A practical work outlining the theory and practice of using active learning techniques in library settings. It explains the theory of active learning and argues for its importance in our teaching and is illustrated using a large number of examples of techniques that can be easily transferred and used in teaching library and information skills to a range of learners within all library sectors. These practical examples recognise that for most of us involved in teaching library and information skills the one off session is the norm, so we need techniques that allow us to quickly grab and hold our learners’ attention. The examples are equally useful to those new to teaching, who wish to bring active learning into their sessions for the first time, as to those more experienced who want to refresh their teaching with some new ideas and to carry on their development as librarian teachers. Outlines the argument for more active learning techniques in our sessions Explains the theory of active learning Includes examples that can be used in teaching
|Author||: Marilyn P. Whitmore|
|Release Date||: 2001|
|Pages||: 288 pages|
Active learning benefits everyone in all levels and types of libraries. Students, the general public, interns, and new reference staff need to find information and conduct research. One way to help them understand research strategies is to provide a structured opportunity to 'experience' information seeking. Llibrarians want learners to retain and apply what is taught. Finding material and writing research papers is a way of life in the schools, colleges and universities which most students attend. Students will continue to use the skills and techniques learned from library instruction throughout their lifetimes. This book includes seven lesson plans covering various topics in "The Arts," seven lesson plans in literature and communications, and six lesson plans in music. Each of the contributing authors is a specialist in his area of expertise and is sharing that knowledge with colleagues. It is an excellent resource for librarians planning sessions to undergraduate students in those disciplines. The format used is one in which each chapter is a lesson plan that includes active learning exercises. Library instruction librarians are able to save a great deal of time with the design of this unique book because the exercises can be easily customized to fit the needs of individual libraries.
This comprehensive textbook of health sciences librarianship provides the library student and new librarian with the background and skills necessary to handle day-to-day activities and provide quality services in a health sciences library or a more general library serving students and practitioners in the health professions. The book has 16 chapters, each authored by an experienced medical librarian and is are organized logically into 4 sections: The Profession, Collection Services, User Services, and Administrative Services, Each chapter contains photographs, figures, tables, and charts illustrating the essential concepts introduced. Overseen by a 3-member editorial board of leading professors in medical librarianship programs, this authoritative text provides students, beginning, and experienced librarians with a comprehensive overview of state-of-the-art medical librarianship.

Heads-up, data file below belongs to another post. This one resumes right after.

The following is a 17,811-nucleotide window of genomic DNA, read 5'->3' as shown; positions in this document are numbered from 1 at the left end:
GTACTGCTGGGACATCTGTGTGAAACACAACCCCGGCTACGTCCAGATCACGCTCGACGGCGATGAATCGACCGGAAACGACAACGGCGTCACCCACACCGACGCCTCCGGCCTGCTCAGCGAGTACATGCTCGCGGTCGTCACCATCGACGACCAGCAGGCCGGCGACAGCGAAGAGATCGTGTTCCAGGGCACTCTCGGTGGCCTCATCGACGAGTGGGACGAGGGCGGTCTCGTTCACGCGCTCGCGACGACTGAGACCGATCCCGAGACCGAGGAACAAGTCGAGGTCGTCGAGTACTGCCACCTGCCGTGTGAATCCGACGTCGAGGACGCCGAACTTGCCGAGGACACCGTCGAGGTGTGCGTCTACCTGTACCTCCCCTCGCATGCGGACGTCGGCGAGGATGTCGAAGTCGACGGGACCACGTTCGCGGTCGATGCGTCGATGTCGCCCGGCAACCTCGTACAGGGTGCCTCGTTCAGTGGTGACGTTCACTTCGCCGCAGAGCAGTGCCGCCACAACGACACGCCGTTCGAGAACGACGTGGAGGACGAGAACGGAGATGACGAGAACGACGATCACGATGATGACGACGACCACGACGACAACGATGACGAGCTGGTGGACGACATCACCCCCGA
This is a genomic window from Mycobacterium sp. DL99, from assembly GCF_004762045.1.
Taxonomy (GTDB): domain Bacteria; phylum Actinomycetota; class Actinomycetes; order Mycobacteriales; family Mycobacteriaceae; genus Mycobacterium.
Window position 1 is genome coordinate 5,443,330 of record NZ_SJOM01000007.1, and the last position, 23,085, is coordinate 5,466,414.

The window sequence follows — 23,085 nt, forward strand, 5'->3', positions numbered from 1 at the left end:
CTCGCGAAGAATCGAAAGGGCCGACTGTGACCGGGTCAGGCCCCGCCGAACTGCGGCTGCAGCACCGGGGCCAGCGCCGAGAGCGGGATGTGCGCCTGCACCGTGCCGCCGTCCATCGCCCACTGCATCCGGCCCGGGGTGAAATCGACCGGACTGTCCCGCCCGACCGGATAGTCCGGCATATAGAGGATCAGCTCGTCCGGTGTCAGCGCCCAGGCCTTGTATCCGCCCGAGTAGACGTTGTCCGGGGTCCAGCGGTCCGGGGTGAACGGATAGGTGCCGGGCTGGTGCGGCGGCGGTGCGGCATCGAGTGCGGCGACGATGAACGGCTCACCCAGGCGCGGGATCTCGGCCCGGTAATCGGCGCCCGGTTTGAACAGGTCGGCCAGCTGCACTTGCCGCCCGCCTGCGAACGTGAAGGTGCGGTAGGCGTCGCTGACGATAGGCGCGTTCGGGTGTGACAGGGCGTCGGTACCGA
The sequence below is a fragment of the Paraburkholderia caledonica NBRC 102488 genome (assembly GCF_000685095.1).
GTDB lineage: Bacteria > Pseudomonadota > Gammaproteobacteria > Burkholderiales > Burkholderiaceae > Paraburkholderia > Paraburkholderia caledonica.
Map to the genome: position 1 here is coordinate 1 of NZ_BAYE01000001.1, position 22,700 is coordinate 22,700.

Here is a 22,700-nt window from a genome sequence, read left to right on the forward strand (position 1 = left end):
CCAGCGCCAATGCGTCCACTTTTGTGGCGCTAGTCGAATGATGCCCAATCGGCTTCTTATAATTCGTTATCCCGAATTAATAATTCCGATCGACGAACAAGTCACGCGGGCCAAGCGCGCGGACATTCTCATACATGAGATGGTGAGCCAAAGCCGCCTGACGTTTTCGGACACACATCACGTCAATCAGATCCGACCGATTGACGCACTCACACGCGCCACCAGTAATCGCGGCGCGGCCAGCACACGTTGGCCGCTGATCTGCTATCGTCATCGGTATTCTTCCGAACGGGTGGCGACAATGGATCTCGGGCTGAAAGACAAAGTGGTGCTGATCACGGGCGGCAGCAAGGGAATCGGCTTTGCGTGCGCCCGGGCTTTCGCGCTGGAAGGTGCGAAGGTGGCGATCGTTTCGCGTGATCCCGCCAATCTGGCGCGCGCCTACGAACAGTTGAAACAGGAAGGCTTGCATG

New Methods of Teaching and Learning in Libraries is a one-stop introduction to the role of technology in teaching and learning in libraries, covering Collaborative Spaces Fostering Creativity Teaching Beyond the Library Walls Teaching Skills for Career Success Multimedia Mobile Libraries Teaching and Learning in the Library of the Future
|Author||: Paul Baepler,J. D. Walker,D. Christopher Brooks,Kem Saichaie,Christina I. Petersen|
|Publisher||: Stylus Publishing, LLC|
|Release Date||: 2016-06-03|
|ISBN 10||: 162036302X|
|Pages||: 280 pages|
While Active Learning Classrooms, or ALCs, offer rich new environments for learning, they present many new challenges to faculty because, among other things, they eliminate the room’s central focal point and disrupt the conventional seating plan to which faculty and students have become accustomed. The importance of learning how to use these classrooms well and to capitalize on their special features is paramount. The potential they represent can be realized only when they facilitate improved learning outcomes and engage students in the learning process in a manner different from traditional classrooms and lecture halls. This book provides an introduction to ALCs, briefly covering their history and then synthesizing the research on these spaces to provide faculty with empirically based, practical guidance on how to use these unfamiliar spaces effectively. Among the questions this book addresses are: • How can instructors mitigate the apparent lack of a central focal point in the space? • What types of learning activities work well in the ALCs and take advantage of the affordances of the room? • How can teachers address familiar classroom-management challenges in these unfamiliar spaces? • If assessment and rapid feedback are critical in active learning, how do they work in a room filled with circular tables and no central focus point? • How do instructors balance group learning with the needs of the larger class? • How can students be held accountable when many will necessarily have their backs facing the instructor? • How can instructors evaluate the effectiveness of their teaching in these spaces? This book is intended for faculty preparing to teach in or already working in this new classroom environment; for administrators planning to create ALCs or experimenting with provisionally designed rooms; and for faculty developers helping teachers transition to using these new spaces.